Thursday, June 11, 2009
My So-Called Life was the antithesis of the "Very Special Episode". From this show's vantage point, the teenage years were a vast wasteland of politically pertinent social issues and grungy, flannel angst. It was the polar opposite of most other teen shows sprouting up during the early-to-mid 90s, according to which it seemed that high school was just one long lighthearted romp with issuettes that could be solved neatly within a period of 30 minutes. My So-Called Life epitomized the youth culture pre-Clueless-era 90s teens aspired to be in a flannel-wearing, adult questioning, angst-brimming way. In short, it was brutally honest.
Unfortunately, this brutal honesty quickly morphed into ratings disaster for ABC. It seemed people weren't interested in a real, well-rounded look at actual ongoing issues facing teens. If anything, perhaps it was too real; the show failed to create a sense of idealized fantasy like 90210 or Saved by the Bell. The characters had visible, deep-seated flaws (you know, like real people) and veered sharply from the brain-dead bubblegum pop themes of its contemporary teen programs (Zach and the Gang join the glee club!) . If anything, it was the adeptness with which the show presented characters as real multifaceted people that seemed to alienated potential viewers who were used to more one-dimensional characters.
Most teen shows at the time could cleanly divide their characters into stereotype molds: the jock, the nerd, the brain. Characters were becoming mere caricatures of actual human traits and sensibilities. In My So-Called Life, characters were, well, somewhat reminiscent of actual teenagers. They were moody, hormonal, and self-questioning. They were teenagers.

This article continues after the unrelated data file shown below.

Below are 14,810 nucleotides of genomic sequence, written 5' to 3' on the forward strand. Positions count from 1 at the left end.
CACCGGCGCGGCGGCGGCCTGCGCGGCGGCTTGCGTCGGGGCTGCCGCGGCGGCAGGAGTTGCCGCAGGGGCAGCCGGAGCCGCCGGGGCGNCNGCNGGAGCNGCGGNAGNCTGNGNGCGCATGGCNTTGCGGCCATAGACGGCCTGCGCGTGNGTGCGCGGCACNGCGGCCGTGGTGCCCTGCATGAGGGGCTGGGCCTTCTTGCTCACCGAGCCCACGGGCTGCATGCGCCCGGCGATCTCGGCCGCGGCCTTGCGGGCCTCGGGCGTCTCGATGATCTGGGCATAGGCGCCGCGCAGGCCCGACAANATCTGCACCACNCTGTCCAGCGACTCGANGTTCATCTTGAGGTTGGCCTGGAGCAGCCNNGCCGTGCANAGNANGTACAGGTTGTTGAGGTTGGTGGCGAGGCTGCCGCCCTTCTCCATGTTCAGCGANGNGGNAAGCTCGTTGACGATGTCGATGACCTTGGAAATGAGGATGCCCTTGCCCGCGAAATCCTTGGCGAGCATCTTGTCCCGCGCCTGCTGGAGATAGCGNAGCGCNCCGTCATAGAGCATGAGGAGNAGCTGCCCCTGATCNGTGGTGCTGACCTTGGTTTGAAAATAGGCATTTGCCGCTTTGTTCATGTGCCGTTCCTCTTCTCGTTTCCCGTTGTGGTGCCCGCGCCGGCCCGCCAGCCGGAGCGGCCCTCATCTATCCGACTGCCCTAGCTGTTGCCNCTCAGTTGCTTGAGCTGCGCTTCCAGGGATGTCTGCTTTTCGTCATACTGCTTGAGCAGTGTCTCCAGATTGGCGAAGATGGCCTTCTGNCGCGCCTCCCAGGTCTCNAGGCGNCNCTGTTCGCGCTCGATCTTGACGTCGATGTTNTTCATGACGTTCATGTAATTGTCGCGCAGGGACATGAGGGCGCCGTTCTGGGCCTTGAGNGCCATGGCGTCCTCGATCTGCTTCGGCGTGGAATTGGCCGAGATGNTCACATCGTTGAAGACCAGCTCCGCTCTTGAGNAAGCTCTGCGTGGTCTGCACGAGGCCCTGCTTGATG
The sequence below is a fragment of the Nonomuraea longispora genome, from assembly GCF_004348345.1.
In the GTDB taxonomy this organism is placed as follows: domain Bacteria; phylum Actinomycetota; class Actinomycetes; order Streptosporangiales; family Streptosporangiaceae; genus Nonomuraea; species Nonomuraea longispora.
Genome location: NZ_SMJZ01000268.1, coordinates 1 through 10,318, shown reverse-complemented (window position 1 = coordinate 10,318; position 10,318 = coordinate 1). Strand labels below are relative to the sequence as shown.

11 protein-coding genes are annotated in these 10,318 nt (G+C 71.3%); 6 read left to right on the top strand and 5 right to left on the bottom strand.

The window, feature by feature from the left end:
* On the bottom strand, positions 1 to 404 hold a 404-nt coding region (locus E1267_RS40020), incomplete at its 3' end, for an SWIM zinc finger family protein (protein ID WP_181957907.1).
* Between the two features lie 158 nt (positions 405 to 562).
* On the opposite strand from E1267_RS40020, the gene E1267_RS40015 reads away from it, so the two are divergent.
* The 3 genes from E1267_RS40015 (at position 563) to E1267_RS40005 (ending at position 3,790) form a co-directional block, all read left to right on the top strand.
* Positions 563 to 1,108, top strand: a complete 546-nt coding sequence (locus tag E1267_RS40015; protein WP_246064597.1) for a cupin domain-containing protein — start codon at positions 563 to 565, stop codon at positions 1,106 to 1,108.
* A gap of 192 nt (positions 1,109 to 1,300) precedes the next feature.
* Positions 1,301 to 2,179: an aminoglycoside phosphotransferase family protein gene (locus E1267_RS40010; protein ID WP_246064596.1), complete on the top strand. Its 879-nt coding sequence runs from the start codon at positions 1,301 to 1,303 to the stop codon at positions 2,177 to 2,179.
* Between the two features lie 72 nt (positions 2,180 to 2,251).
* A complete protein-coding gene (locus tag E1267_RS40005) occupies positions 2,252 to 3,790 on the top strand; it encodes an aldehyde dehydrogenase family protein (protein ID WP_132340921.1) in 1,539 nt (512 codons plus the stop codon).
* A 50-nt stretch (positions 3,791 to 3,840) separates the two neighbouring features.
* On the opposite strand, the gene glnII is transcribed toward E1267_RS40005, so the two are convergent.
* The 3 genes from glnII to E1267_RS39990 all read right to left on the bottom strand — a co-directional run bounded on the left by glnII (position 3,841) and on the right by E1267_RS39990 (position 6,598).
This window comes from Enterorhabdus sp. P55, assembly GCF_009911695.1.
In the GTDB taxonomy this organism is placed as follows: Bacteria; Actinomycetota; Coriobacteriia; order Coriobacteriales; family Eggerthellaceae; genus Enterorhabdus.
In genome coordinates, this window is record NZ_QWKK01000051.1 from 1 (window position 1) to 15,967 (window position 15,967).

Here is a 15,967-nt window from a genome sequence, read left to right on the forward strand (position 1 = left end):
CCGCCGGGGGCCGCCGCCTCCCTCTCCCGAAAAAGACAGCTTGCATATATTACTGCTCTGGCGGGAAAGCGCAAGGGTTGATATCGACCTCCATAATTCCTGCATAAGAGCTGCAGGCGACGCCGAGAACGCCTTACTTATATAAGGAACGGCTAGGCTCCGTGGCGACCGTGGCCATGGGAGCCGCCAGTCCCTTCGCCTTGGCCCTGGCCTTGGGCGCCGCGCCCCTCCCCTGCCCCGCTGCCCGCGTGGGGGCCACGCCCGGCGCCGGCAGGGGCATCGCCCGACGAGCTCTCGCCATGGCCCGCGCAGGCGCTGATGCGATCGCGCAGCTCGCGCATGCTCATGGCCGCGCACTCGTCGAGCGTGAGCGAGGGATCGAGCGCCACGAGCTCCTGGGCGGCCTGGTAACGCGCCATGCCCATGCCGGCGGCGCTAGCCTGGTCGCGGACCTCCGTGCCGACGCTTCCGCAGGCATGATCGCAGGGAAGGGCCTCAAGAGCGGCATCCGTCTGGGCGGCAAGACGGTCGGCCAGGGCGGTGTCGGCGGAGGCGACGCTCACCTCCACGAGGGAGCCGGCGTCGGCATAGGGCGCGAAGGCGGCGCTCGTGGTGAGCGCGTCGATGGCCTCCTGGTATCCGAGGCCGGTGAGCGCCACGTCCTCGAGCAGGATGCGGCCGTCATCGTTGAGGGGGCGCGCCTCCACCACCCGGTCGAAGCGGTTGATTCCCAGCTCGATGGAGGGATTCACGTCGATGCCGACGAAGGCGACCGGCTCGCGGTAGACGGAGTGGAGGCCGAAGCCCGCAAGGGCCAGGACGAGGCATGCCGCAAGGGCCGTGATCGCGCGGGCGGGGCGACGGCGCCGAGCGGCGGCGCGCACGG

If you flipped through the channels during prime teen programming blocks, other channels would be showing unlikely self-actualized and well-adjusted teenagers negotiating through easily remediable situations. If you ever have been or even have met a teenager, you know the chance of coming across those qualities in a real life high schooler was about as likely as finding Zach Morris and Kelly Kapowski shooting up heroin together in the bathroom of a sleazy alleyside bar. In short, the teenage best-years-of-your-life fantasy may have been dominant and all-powerful in the ratings, but My So-Called Life's mirror to society manages to remain relevant and poignant over a decade later.
While most teenage TV shows featured actors well past their high school years (a la the audacity to cast a 29-year old Gabrielle Carteris as 16-year old Andrea Zuckerman on 90210), My So-Called Life cast an actual teenager as its star. At 15, Claire Danes was arguably more qualified to play a teenager than the joke-worthy 20-somethings pretending to be 15 in other teen-focused shows. Danes' character, Angela Chase, was the archetypal teenager. She was constantly questioning her own identity and the phoniness around her in a Holden Caulfield-type manner. If nothing else, she was incredibly, heart-breakingly real.